I’ve written a good deal about the impact of robots and the electronic world on everyday life. (Most recently Blogs 10/2/14,10/15/2/2/15) Like Bill Gates, who helped develop and advance computer technology, I fail to understand why people aren’t more worried about where it is taking us. (Click here) Gate’s concern should be our concern because Microsoft, the company he helped found, is about to draw us closer into a brave new world with its HoloLens. HoloLens is a hologram-projecting headset that seamlessly blends our surroundings with the digital world. (The Week, 2/6/15 pg. 18) The head set isn’t meant to be worn at all times, like Google glasses, but will enhance conference calls, web designing, 3D printing, video gaming and aid collaborations with colleagues across the globe. One doesn’t need a crystal ball to predict that from this advance more change will follow.
Voicing similar caution as Gates, David Carr of The New York Times admits this and other cutting edge technologies “creep” him out. He worries that when virtual reality blurs into reality, this new vireality (my term) may take us to a tipping point where we are less inclined to venture out into the real world. (Ibid pg. 3.) Carolyn O’Hara dismisses Carr’s worry and lists other technologies that were predicted to degrade the world but didn’t. When the phonograph was invented, for example, composer John Phillips Sousa warned the machine would lead to a “marked deterioration in American music.” (Ibid pg. 3) Likewise, the telephone, radio and television were considered dangerous influences and the automobile was condemned as an invention that would lead American youth to become rootless hoodlums. (Ibid pg 3)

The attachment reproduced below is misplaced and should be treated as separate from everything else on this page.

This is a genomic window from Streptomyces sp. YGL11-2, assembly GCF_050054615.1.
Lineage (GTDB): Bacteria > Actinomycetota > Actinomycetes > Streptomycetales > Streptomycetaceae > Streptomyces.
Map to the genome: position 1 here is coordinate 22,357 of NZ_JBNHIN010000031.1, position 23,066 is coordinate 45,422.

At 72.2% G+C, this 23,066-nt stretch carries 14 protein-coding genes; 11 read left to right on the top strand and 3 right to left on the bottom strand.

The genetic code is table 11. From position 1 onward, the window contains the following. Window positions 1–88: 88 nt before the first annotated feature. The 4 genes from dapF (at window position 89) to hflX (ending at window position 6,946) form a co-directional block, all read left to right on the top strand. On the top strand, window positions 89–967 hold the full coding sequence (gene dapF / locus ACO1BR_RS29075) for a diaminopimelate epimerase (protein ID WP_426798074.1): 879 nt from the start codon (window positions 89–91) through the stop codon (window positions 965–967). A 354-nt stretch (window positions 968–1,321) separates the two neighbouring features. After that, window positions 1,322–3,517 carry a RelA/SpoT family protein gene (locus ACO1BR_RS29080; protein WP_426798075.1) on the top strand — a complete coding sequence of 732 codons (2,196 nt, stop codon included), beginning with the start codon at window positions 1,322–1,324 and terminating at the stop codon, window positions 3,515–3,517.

O’Hara is right to pull us back from the brink of our dark imaginings and remind us that the brain is a highly adaptable organism. Except for hip hop music nothing dire has occurred. The human race has survived for thousands of years and despite the shift from stone axes to the atomic bomb, we are still clinging to the surface of the earth and multiplying.
Still, I think it would be nice if humans got ahead of the technology curve, enough to anticipate consequences instead of merely responding to them. Standards might be considered that would allow us to recognize which changes represent progress and which pose a threat. For example, there should be no fiddling with reality when it comes to pleasures like chocolate, wine and 5 star dinners. A virtual hug should never substitute for a real one. If tears need to be shed let them be wet and not illusory. Finally, if any innovation encourages us to be indifferent to one another or less kind, it should be tossed into a real trash heap and not a hologram.